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Randy Hutchinson

Randy Hutchinson is the President and CEO of the BBB of the Mid-South, serving 28 counties in Tennessee, Mississippi and Arkansas. He graduated from Western Maryland College and has an MBA from Wilmington College.

MoneyGram charged (again) with facilitating fraud

By Updated: December 29, 2018 11:22 AM CT | Published: December 28, 2018 9:38 PM CT

An old adage says “Fool me once, shame on you; fool me twice, shame on me.” The Federal Trade Commission didn’t take kindly to being fooled twice by MoneyGram International and imposed a $125 million fine on the company, which operates a network of about 350,000 money transfer locations worldwide. The Department of Justice said MoneyGram also violated a similar agreement it reached with the company in 2012.

Money transfers are a preferred means of payment for crooks because the money wired can be picked up at locations around the world, it’s all but impossible for victims to recover their money, and the crooks can remain anonymous. In 2009, MoneyGram settled FTC charges that it knew or should have known its money transfer system was being used to facilitate consumer scams. Western Union paid $586 million in 2017 to settle similar charges.

In the 2009 settlement, MoneyGram agreed to implement a comprehensive fraud prevention program, including a timely investigation of any agent location that:

  • Receives two or more fraud complaints within 30 days; or
  • Has fraud complaints totaling 5 percent or more of its monthly received transactions; or
  • Has displayed any unusual or suspicious money transfer activity.

It also agreed to terminate any locations found to be complicit in fraud-induced money transfers.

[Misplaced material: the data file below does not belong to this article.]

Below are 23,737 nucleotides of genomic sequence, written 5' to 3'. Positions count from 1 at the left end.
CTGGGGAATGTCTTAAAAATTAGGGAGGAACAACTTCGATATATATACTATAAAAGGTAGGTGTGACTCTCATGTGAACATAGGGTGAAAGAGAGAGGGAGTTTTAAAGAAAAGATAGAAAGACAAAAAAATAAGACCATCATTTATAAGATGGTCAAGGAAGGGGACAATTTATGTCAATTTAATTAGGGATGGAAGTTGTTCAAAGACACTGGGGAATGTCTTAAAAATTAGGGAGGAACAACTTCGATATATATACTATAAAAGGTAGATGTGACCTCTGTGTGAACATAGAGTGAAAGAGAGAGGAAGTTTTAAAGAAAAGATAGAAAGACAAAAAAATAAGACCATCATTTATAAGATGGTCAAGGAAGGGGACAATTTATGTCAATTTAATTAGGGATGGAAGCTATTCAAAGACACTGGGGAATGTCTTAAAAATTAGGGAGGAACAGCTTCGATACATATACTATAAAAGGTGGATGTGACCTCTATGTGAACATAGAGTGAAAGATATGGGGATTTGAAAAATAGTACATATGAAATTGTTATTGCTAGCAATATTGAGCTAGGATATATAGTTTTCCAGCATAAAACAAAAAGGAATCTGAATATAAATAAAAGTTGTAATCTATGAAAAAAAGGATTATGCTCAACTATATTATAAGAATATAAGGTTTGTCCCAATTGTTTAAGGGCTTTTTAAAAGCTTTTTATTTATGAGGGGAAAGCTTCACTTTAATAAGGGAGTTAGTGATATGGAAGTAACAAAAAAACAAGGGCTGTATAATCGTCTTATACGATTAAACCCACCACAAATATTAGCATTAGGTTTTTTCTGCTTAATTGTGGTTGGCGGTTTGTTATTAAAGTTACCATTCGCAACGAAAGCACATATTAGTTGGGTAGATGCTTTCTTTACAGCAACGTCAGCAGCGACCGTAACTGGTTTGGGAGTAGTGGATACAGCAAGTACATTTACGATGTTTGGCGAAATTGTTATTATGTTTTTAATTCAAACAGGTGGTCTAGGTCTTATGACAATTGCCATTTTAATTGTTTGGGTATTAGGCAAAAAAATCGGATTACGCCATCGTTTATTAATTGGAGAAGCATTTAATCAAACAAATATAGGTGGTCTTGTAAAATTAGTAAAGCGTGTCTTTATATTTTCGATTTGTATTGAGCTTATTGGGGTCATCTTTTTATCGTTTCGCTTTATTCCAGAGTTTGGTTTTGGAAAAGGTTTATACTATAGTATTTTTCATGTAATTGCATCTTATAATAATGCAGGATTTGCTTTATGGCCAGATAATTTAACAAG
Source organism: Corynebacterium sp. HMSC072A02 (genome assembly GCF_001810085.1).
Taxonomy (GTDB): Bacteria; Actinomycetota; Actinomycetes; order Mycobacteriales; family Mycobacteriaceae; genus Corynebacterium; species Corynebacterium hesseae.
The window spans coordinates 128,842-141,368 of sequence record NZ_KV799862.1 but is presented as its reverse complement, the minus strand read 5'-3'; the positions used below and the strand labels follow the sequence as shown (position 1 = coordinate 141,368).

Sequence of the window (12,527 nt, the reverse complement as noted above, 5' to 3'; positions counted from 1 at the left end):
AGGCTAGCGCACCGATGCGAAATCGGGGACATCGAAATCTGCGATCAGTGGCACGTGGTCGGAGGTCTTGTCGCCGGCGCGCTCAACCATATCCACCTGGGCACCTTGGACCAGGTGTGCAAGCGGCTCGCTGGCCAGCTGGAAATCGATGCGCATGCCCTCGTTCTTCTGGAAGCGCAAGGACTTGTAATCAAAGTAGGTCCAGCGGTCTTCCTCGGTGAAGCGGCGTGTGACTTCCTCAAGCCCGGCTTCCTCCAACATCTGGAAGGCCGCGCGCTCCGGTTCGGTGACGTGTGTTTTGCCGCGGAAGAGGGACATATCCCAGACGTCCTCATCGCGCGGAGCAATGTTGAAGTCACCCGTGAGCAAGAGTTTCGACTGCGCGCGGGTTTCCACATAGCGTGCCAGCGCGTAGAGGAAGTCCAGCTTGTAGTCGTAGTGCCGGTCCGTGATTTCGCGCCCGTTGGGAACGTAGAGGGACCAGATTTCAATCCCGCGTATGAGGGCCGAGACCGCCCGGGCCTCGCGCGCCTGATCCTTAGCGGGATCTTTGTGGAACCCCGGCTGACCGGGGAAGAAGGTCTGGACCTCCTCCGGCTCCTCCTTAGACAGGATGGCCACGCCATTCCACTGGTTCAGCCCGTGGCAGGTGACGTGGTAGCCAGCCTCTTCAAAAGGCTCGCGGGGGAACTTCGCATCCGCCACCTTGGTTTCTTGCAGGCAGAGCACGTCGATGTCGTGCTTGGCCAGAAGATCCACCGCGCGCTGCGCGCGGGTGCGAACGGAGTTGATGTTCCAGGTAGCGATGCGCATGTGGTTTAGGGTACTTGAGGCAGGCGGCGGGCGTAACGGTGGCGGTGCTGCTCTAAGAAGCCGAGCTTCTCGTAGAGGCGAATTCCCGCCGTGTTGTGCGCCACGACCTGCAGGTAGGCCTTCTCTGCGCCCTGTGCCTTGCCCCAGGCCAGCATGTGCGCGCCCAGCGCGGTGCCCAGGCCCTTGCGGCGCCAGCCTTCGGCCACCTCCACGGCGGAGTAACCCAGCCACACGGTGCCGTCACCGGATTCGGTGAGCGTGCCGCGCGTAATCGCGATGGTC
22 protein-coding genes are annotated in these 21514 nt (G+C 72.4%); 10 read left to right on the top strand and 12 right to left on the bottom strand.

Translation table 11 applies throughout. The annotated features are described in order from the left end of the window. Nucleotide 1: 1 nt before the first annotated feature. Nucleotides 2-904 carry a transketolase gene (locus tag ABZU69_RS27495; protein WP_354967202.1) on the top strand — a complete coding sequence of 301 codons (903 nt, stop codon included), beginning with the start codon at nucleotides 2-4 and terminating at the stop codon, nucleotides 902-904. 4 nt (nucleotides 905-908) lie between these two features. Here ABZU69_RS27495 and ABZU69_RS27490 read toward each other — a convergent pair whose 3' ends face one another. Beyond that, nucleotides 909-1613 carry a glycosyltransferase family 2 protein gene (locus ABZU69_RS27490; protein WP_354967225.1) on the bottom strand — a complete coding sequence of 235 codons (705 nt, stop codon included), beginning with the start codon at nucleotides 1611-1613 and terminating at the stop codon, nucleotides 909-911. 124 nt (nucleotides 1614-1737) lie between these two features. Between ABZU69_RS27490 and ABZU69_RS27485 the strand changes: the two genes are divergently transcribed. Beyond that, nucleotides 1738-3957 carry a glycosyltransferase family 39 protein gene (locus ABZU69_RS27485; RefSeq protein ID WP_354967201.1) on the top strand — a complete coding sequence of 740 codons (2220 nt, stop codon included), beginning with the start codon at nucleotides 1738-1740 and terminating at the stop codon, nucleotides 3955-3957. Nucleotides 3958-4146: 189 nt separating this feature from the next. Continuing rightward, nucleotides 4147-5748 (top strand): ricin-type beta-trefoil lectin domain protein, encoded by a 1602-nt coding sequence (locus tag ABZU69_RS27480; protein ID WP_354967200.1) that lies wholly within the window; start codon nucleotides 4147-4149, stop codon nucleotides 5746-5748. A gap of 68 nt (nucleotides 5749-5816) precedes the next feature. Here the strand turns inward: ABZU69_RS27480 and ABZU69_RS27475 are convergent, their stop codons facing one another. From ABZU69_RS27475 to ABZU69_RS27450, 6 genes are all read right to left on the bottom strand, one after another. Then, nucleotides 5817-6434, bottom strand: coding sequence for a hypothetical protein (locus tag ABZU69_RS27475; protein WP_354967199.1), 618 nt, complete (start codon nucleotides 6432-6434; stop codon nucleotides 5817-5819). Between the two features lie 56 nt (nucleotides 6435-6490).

The new FTC action resolves allegations that MoneyGram didn’t live up to the terms of the 2009 settlement. For example, MoneyGram waited until mid-2013 to take action against one large chain agent that was the subject of more fraud complaints than any other agent worldwide. Some of its locations had fraud rates as high as 50 percent.

MoneyGram had a computerized monitoring system aimed at blocking fraudsters, but it wasn’t working for an 18-month period in 2015 and 2016. As a result, known crooks were able to use its services to receive payments from scam victims.

In its court filing, the FTC said, “Information contained in MoneyGram’s own records demonstrates that it has been aware for years of high levels of fraud and suspicious activities involving particular agents.” MoneyGram even hired agents who had been terminated by Western Union for their role in fraud-induced money transfers.

MoneyGram has now committed to implementing even more protections to address all the ways it failed to follow the 2009 agreement. The FTC and DOJ will set up a refund program to distribute the $125 million to scam victims who wired money through MoneyGram.

There are lessons here for consumers and businesses. For consumers, the BBB always advises that if you’re asked to pay money via a wire transfer or other unusual method to someone you don’t know, it’s more than likely a scam.

The lesson for businesses comes from the FTC. If you know your company’s services are being exploited to defraud consumers, it’s not just their problem. It’s not just the government’s problem. It’s yours.

Topics

Better Business Bureau Of The Mid-South MoneyGram Federal Trade Commission

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